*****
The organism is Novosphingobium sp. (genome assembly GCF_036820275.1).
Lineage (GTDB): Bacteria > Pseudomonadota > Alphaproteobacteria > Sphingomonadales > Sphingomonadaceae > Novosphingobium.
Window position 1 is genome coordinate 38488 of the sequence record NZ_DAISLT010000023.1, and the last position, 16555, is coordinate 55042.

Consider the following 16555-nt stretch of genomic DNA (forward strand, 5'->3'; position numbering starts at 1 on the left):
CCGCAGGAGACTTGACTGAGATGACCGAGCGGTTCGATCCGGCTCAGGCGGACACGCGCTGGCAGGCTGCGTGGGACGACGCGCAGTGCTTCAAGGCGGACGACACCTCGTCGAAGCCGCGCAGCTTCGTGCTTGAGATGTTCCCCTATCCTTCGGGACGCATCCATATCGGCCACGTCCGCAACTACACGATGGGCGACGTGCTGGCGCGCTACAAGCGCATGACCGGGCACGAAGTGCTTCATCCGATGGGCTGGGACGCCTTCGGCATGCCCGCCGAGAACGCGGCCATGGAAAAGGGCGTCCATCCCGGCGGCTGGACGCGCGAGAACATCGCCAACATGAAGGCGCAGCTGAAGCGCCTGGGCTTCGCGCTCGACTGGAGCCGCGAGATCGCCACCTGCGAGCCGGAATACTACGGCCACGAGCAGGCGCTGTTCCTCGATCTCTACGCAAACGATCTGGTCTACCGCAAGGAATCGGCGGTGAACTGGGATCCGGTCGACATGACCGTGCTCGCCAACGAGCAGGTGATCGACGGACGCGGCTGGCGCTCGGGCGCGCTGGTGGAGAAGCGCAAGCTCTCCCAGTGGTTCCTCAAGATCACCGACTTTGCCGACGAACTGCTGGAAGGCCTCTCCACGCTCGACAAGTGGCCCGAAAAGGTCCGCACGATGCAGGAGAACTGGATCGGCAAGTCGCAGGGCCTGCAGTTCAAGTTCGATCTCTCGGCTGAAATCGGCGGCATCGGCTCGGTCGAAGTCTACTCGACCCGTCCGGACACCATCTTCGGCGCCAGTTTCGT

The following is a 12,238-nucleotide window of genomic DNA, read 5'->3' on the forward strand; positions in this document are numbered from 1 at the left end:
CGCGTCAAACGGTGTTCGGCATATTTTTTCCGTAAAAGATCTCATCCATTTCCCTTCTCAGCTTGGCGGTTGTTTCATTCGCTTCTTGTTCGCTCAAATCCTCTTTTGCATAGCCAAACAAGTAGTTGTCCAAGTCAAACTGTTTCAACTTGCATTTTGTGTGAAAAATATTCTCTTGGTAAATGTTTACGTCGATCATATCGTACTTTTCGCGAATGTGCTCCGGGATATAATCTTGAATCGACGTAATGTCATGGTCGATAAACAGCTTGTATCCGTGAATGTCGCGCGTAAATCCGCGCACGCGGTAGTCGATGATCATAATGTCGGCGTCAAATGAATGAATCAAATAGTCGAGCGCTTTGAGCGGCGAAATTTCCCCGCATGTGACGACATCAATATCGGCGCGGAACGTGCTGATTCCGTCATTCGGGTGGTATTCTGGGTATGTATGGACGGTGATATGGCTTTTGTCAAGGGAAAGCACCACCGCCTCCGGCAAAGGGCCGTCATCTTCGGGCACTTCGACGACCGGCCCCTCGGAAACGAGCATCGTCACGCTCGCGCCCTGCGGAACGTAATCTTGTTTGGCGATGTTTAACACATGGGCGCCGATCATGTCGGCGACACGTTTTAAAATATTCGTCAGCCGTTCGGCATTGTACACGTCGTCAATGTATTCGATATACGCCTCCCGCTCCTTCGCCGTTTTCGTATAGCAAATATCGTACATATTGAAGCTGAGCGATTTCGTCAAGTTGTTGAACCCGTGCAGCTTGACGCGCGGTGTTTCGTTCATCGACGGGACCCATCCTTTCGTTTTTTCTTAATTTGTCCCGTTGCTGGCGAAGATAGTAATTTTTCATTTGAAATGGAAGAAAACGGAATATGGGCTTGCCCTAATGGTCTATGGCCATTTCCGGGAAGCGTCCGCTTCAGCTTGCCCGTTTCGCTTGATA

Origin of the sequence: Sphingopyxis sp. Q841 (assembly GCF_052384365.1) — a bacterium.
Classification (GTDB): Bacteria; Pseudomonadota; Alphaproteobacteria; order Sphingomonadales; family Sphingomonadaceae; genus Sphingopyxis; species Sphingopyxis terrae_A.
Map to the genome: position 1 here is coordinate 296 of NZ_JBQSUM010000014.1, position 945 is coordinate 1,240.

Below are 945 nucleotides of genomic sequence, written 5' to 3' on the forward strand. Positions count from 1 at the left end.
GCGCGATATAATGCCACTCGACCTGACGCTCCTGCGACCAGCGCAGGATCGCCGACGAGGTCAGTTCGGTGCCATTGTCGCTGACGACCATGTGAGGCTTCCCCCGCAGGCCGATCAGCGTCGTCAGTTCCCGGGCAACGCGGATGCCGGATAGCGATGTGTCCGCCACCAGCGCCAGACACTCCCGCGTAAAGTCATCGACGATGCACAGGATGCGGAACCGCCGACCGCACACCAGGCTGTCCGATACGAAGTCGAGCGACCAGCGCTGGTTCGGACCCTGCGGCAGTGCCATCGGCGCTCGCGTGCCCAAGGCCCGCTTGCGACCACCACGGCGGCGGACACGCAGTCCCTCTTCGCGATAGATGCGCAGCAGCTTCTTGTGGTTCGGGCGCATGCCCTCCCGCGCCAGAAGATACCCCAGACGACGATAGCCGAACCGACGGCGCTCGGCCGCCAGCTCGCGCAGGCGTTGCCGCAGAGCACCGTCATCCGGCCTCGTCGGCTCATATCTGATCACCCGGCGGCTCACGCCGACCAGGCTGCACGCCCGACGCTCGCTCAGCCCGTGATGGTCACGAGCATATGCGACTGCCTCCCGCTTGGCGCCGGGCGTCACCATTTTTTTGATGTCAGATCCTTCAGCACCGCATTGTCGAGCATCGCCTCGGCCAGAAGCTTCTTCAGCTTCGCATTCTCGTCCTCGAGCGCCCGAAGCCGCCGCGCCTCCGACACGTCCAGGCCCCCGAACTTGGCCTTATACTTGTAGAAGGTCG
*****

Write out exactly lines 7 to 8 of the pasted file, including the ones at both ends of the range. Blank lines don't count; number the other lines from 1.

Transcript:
CGCGTCAAACGGTGTTCGGCATATTTTTTCCGTAAAAGATCTCATCCATTTCCCTTCTCAGCTTGGCGGTTGTTTCATTCGCTTCTTGTTCGCTCAAATCCTCTTTTGCATAGCCAAACAAGTAGTTGTCCAAGTCAAACTGTTTCAACTTGCATTTTGTGTGAAAAATATTCTCTTGGTAAATGTTTACGTCGATCATATCGTACTTTTCGCGAATGTGCTCCGGGATATAATCTTGAATCGACGTAATGTCATGGTCGATAAACAGCTTGTATCCGTGAATGTCGCGCGTAAATCCGCGCACGCGGTAGTCGATGATCATAATGTCGGCGTCAAATGAATGAATCAAATAGTCGAGCGCTTTGAGCGGCGAAATTTCCCCGCATGTGACGACATCAATATCGGCGCGGAACGTGCTGATTCCGTCATTCGGGTGGTATTCTGGGTATGTATGGACGGTGATATGGCTTTTGTCAAGGGAAAGCACCACCGCCTCCGGCAAAGGGCCGTCATCTTCGGGCACTTCGACGACCGGCCCCTCGGAAACGAGCATCGTCACGCTCGCGCCCTGCGGAACGTAATCTTGTTTGGCGATGTTTAACACATGGGCGCCGATCATGTCGGCGACACGTTTTAAAATATTCGTCAGCCGTTCGGCATTGTACACGTCGTCAATGTATTCGATATACGCCTCCCGCTCCTTCGCCGTTTTCGTATAGCAAATATCGTACATATTGAAGCTGAGCGATTTCGTCAAGTTGTTGAACCCGTGCAGCTTGACGCGCGGTGTTTCGTTCATCGACGGGACCCATCCTTTCGTTTTTTCTTAATTTGTCCCGTTGCTGGCGAAGATAGTAATTTTTCATTTGAAATGGAAGAAAACGGAATATGGGCTTGCCCTAATGGTCTATGGCCATTTCCGGGAAGCGTCCGCTTCAGCTTGCCCGTTTCGCTTGATA

Origin of the sequence: Sphingopyxis sp. Q841 (assembly GCF_052384365.1) — a bacterium.